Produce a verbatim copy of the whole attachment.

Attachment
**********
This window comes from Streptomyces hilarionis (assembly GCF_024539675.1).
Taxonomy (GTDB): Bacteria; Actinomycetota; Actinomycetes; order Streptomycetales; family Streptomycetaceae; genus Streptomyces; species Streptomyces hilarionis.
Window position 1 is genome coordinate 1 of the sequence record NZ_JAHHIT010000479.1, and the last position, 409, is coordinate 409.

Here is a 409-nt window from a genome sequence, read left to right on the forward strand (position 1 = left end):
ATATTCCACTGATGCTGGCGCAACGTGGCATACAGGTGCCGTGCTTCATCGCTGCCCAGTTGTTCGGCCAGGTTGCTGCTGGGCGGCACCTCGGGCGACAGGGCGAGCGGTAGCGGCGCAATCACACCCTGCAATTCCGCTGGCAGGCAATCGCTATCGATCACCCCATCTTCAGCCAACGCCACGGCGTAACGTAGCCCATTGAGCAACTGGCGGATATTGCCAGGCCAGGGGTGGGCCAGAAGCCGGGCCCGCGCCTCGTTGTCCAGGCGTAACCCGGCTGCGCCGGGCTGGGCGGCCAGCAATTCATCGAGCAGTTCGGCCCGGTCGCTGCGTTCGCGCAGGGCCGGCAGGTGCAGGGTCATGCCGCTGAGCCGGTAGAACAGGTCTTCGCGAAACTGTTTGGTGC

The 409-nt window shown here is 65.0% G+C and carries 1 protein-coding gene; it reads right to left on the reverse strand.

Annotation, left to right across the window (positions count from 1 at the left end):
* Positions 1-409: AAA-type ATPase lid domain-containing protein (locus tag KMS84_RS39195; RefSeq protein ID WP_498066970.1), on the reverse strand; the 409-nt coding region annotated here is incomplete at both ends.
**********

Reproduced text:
This window comes from Streptomyces hilarionis (assembly GCF_024539675.1).
Taxonomy (GTDB): Bacteria; Actinomycetota; Actinomycetes; order Streptomycetales; family Streptomycetaceae; genus Streptomyces; species Streptomyces hilarionis.
Window position 1 is genome coordinate 1 of the sequence record NZ_JAHHIT010000479.1, and the last position, 409, is coordinate 409.

Here is a 409-nt window from a genome sequence, read left to right on the forward strand (position 1 = left end):
ATATTCCACTGATGCTGGCGCAACGTGGCATACAGGTGCCGTGCTTCATCGCTGCCCAGTTGTTCGGCCAGGTTGCTGCTGGGCGGCACCTCGGGCGACAGGGCGAGCGGTAGCGGCGCAATCACACCCTGCAATTCCGCTGGCAGGCAATCGCTATCGATCACCCCATCTTCAGCCAACGCCACGGCGTAACGTAGCCCATTGAGCAACTGGCGGATATTGCCAGGCCAGGGGTGGGCCAGAAGCCGGGCCCGCGCCTCGTTGTCCAGGCGTAACCCGGCTGCGCCGGGCTGGGCGGCCAGCAATTCATCGAGCAGTTCGGCCCGGTCGCTGCGTTCGCGCAGGGCCGGCAGGTGCAGGGTCATGCCGCTGAGCCGGTAGAACAGGTCTTCGCGAAACTGTTTGGTGC

The 409-nt window shown here is 65.0% G+C and carries 1 protein-coding gene; it reads right to left on the reverse strand.

Annotation, left to right across the window (positions count from 1 at the left end):
* Positions 1-409: AAA-type ATPase lid domain-containing protein (locus tag KMS84_RS39195; RefSeq protein ID WP_498066970.1), on the reverse strand; the 409-nt coding region annotated here is incomplete at both ends.